Our Lady's Joys and the Medieval History of the Rosary
The Marian rosary, a defining feature of Catholic spirituality since at least the late Middle Ages, did not appear overnight.
The practice of 'telling the beads' was ancient, becoming popular as a devotion using the Pater Noster ('Our Father'). Writing in Cistercian Studies Quarterly in 2015, I suggested that one important—though sometimes overlooked—tributary into the great tradition of the rosary may have been the monastic practice of contemplating a series of events from Mary's life—most commonly, the annunciation, nativity, presentation, and finding of Jesus in the temple—known as her 'joys.'
It is quite common, certainly in Catholic spirituality, to refer to Mary's trials and to give her the title mater dolorosa ('mother of sorrows'). In the Middles Ages, the grace of her life's participation in the incarnation and, ultimately, the unfolding mystery of human redemption, also gained Mary a reputation as an icon of joy. She was said to have rejoiced at the good things God accomplished with, in and for her.
My article, with the same title as this post, drew attention to a work attributed to Stephen of Sawley (d. 1252), a Cistercian abbot who encouraged contemplation of Mary's joys by his monastic brethren. Meditationes de gaudiis beatae et gloriosae virginis Mariae ('Meditations on the joys of the blessed and glorious Virgin Mary') may have been composed for novices, since Stephen took considerable interest in their formation.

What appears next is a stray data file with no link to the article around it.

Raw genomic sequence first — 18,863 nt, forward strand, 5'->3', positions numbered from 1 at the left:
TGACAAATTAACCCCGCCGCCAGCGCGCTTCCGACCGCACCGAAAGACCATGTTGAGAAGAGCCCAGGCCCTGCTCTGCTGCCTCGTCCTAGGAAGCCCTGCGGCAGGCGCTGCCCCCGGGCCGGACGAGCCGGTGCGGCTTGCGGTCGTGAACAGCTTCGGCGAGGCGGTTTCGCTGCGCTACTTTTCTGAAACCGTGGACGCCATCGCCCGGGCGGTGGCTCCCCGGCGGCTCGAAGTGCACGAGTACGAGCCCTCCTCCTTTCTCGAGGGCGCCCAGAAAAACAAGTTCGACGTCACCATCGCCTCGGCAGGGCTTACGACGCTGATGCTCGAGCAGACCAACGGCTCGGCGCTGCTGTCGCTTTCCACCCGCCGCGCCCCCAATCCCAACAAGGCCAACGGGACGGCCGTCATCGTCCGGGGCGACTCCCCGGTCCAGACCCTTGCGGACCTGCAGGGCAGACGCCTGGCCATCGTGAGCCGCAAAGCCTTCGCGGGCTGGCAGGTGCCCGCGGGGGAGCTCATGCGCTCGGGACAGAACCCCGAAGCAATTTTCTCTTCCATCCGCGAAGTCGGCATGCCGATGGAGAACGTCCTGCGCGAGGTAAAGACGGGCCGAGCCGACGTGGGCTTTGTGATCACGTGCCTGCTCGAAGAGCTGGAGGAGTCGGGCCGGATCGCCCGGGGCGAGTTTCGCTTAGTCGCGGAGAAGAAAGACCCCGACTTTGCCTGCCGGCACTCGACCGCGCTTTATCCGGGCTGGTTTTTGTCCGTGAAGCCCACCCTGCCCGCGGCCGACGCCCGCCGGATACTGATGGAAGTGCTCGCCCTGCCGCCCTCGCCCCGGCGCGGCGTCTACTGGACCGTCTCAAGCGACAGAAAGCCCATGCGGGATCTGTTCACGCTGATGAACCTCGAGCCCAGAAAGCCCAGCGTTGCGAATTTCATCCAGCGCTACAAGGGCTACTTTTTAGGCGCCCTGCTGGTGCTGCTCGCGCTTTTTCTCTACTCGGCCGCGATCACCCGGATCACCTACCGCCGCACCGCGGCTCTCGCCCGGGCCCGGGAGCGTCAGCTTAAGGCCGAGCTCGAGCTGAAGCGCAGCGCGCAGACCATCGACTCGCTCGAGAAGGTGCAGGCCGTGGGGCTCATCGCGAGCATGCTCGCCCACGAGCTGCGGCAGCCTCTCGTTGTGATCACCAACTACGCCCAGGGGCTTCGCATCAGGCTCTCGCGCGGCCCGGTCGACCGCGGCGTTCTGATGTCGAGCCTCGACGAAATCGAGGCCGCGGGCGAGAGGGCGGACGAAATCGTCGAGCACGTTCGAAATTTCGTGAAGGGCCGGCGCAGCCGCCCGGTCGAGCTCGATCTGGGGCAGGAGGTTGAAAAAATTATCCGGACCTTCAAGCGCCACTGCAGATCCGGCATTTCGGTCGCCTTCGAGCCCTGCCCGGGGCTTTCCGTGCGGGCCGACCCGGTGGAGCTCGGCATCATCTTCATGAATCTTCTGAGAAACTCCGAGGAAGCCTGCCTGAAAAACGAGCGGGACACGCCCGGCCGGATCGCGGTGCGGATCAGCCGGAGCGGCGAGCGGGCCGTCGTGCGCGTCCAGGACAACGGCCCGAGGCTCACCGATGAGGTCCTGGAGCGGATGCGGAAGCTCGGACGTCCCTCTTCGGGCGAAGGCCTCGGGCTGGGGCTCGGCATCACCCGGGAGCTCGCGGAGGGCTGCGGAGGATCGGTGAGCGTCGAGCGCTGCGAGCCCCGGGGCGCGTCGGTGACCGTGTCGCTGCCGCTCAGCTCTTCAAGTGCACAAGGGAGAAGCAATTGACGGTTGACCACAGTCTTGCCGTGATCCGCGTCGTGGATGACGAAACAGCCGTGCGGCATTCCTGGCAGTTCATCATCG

In both form (i.e. structure) and catechetical purpose—Stephen used heartfelt recollections of Mary's experiences to convey central truths of the Christian faith—the work bears a remarkable likeness to the Marian rosary. Its existence adds weight to the argument that the rosary has monastic roots, in addition to (and in anticipation of) its more familiar association with the mendicant orders, especially the Order of Preachers ('Dominicans').
I am grateful for two subsequent engagements with my article, which may also be of interest to readers of this post:
David N. Bell, Handmaid of the Lord: Mary, the Cistercians, and Armand-Jean de Rancé, Cistercian Studies Series 293 (Collegeville, MN: Cistercian Publications/Liturgical Press, 2021), 173-74
John C. Hirsch, 'The twenty-five joys of our lady an English Marian Rosary of the fifteenth century from Bodleian Library MS Don. D. 85,' Traditio 71 (2016), 333-42 (338-39)